Independent post offices have welcomed an Australia Post proposal to increase the price of stamps, as small businesses continue to struggle with declining letter volumes.
The government-owned postie yesterday submitted a plan for a 10% increase in the basic postage rate for ordinary letters — a move estimated to cost average Aussie households an extra $1-2 per year.
But while consumers would be slugged with extra costs under the plan, the 2,900 or so licensed post offices (LPO) across the country, which for years have struggled with a combination of declining letter revenue and rising costs, would likely experience a revenue bump as a result of the change.
The last time Australia Post increased the base postage rate was in 2016, when prices went up from 70 cents to $1. The latest change, submitted to the Australian Competition and Consumer Commission (ACCC) for consultation yesterday, would see the price increase to $1.10.
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“Every cent counts”
Gail Kelley, the operator of a licensed post office in Byrock, regional NSW, says the increase would be money in her back pocket at a crucial time, with the ongoing drought continuing to ravage rural communities in her area.
“Every cent counts,” Kelly tells SmartCompany.
Across the country, letter volumes have declined substantially in recent years as Australians switch to electronic messaging and bill payments — but Kelly says there are still plenty of people in her community who rely on the service.
Kelly says customers will “suck it up” and pay the increased price because those in her community believe in Australia Post as an institution, and don’t want it privatised.
“Customers will just take it on the chin because its Australia Post and everyone wants to see that still going,” Kelly explains.
“We don’t want it privatised — we’ve had a flogging with privatisation.”
Post Office Agents Association (POAAL) director Bob Chizzoniti said it is waiting to see estimates about how the price change will affect letter volumes.
“It is important Australia Post’s letters service is sustainable,” he said in a statement circulated Wednesday.
“Costs have increased since the last price increase in January 2016, while letter volumes continue to fall.
“We will wait to see Australia Post’s modelling on how the price increase will affect letter volumes.”
Why letters are in decline
Basic demand theory would suggest the price increase will exacerbate volume decline, although modelling put together for Australia Post by third parties suggests the effect could be minor, especially in the context of prevailing substitution effects.
The underlying trend here is Australians are just sending fewer letters, because, well, the internet exists.
The number of letters being posted in Australia has been declining for some time, a trend which really kicked into gear following the global financial crisis (GFC) in 2007-8.
In 2016-17, the volume of small letters posted declined 18.8%, slowing to a 10.2% decline in 2017-18, while the annual post-GFC rolling average to 2016-17 reveals a 10% decline.
Modelling conducted for Australia Post suggests the rate of decline will not increase materially as a result of the price increase, helped by inelastic demand. Or, in other words, consumption is not very sensitive to price changes.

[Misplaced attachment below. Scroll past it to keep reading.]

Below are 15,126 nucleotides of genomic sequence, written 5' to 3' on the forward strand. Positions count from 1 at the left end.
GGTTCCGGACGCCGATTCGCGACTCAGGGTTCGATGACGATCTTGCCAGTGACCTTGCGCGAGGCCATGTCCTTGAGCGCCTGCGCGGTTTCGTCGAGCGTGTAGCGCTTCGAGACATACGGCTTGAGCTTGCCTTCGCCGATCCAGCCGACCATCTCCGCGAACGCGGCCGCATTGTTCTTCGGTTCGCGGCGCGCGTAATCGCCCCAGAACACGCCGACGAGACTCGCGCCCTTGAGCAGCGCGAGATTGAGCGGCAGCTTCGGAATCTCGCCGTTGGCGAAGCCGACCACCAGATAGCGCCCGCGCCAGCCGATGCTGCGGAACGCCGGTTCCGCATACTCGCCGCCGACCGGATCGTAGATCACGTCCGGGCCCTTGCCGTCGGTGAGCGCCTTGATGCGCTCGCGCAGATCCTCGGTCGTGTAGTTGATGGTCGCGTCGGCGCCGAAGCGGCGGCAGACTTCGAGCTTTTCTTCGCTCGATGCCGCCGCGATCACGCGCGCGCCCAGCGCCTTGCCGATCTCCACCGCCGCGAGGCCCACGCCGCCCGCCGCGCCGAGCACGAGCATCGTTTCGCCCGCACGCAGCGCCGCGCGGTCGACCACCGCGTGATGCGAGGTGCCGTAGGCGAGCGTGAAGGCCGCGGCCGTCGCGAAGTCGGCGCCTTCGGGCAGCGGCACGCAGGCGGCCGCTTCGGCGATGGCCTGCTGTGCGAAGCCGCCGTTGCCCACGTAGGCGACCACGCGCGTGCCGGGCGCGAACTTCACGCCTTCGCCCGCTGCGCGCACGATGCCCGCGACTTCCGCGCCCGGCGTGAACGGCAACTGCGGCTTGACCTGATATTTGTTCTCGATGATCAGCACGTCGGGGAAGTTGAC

These are all projections though, based on historical data and assumptions about market trends — although the latest price increase proposal is smaller than previous ones.
Are there better alternatives?
The POAAL said licensees have benefited from previous price increases but says that was largely thanks to many of their payments being linked to the postage rate. That system has since changed to one based on annual indices, meaning licensees are less reliant on letters for revenue.
The POAAL said there are alternatives to price increases that Australia Post could consider.
“Letter delivery could move from five days per week to alternate-day delivery, or to-door letter delivery could be replaced with delivery to community mailboxes,” the association said.
“These letter delivery options have been implemented in other countries in response to falling letter volumes and growing delivery costs.”
Such an approach would focus less on bolstering revenue and more on controlling costs associated with products that don’t attract the volume they used to. Similar initiatives are nothing new to the government-owned postie, which has partnered with major supermarket Woolworths on e-commerce delivery bins previously.
One licensee, who asked not to be named, says an increase in the basic postage rate is welcome, but won’t be enough to address ongoing issues with the licensed post offices business model.
They said the key issue is independents are required to deliver community service obligations, which they often spend hours a day working to achieve for payments that don’t make financial sense.
What happens now?
While Australia Post has filed its draft proposal to the ACCC, the competition watchdog won’t be responsible for making any decisions.
Instead, the ACCC is required to assess the price increase in accordance with the Competition and Consumer Act and will then let the postie know whether it ‘objects’ to the price increase.
Communications Minister Paul Fletcher will have the final say on whether the increase goes ahead, as he is allowed to disapprove of the proposal within the next 30 days.
“In assessing these proposed price increases, we will consider various issues including trends in the postal industry and whether Australia Post has adequately explored efficiency improvements before increasing its letter prices,” ACCC commissioner Cristina Cifuentes said in a statement circulated Wednesday.